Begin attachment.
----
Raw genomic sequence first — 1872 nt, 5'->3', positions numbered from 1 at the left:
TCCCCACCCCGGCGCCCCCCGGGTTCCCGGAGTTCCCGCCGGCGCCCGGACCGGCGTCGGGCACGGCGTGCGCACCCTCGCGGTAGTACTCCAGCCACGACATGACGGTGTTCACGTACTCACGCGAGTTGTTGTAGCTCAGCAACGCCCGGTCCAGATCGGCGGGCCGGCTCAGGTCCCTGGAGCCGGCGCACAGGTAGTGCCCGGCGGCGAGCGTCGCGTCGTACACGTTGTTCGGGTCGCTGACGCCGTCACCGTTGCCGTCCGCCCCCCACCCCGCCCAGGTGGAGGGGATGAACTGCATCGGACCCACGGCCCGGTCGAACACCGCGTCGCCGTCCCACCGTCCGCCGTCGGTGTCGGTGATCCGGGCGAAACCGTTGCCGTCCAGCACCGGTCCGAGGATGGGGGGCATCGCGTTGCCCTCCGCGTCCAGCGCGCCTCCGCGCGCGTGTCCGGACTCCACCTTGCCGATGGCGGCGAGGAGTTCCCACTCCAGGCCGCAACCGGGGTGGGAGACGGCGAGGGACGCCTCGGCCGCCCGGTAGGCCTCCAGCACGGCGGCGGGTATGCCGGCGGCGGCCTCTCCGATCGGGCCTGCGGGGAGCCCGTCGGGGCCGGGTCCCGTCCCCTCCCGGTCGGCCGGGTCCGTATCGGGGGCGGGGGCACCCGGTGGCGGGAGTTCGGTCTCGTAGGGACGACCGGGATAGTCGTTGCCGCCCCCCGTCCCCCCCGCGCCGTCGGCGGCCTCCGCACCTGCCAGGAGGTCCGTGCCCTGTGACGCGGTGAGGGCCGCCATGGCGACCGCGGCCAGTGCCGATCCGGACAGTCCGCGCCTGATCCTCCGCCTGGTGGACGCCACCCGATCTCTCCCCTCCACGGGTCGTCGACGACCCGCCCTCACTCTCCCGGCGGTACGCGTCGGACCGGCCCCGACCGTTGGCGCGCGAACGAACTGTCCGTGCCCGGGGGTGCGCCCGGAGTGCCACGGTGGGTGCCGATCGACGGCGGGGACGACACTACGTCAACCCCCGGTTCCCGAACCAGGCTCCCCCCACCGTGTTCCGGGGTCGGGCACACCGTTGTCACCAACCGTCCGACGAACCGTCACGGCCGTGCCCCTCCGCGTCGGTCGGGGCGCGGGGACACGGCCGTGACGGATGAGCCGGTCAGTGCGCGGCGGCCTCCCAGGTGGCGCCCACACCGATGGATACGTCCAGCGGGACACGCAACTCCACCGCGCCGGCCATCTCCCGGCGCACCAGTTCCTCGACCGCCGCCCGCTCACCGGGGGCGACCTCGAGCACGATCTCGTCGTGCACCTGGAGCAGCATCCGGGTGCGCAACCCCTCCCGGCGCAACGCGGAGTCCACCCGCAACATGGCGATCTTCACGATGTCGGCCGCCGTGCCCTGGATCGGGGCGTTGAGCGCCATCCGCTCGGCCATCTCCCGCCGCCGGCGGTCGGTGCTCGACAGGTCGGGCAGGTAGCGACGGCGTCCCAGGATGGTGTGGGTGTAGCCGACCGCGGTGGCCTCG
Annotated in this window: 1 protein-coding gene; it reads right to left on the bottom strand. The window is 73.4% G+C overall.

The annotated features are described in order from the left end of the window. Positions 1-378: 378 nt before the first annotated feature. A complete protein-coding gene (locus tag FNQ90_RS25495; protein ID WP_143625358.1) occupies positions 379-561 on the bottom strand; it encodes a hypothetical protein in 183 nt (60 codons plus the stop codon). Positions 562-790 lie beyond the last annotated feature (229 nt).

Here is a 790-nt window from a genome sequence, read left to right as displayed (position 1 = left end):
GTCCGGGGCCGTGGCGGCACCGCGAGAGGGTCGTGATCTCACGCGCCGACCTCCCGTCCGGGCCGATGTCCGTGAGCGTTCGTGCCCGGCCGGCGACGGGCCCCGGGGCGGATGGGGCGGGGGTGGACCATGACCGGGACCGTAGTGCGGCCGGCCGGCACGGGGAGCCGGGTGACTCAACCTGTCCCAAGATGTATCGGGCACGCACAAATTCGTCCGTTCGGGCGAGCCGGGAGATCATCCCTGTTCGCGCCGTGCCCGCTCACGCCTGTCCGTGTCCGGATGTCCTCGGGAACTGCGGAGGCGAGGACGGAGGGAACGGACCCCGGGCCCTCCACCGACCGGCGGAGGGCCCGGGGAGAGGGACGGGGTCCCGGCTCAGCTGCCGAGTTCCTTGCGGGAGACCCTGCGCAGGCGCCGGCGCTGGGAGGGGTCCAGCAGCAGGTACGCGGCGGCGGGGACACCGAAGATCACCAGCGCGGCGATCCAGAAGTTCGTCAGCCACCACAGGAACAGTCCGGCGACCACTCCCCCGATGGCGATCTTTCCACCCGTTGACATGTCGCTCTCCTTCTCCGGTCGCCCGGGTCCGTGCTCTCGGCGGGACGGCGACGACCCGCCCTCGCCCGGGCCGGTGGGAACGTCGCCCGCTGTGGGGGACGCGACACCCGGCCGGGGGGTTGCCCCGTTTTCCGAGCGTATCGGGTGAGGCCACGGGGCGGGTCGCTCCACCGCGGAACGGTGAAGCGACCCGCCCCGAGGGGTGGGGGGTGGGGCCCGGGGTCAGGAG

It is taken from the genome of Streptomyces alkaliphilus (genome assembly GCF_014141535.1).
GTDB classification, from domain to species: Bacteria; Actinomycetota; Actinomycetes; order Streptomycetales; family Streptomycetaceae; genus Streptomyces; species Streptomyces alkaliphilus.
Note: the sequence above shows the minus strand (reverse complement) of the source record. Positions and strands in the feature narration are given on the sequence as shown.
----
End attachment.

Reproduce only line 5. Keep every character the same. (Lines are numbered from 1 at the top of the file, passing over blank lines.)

Here is a 790-nt window from a genome sequence, read left to right as displayed (position 1 = left end):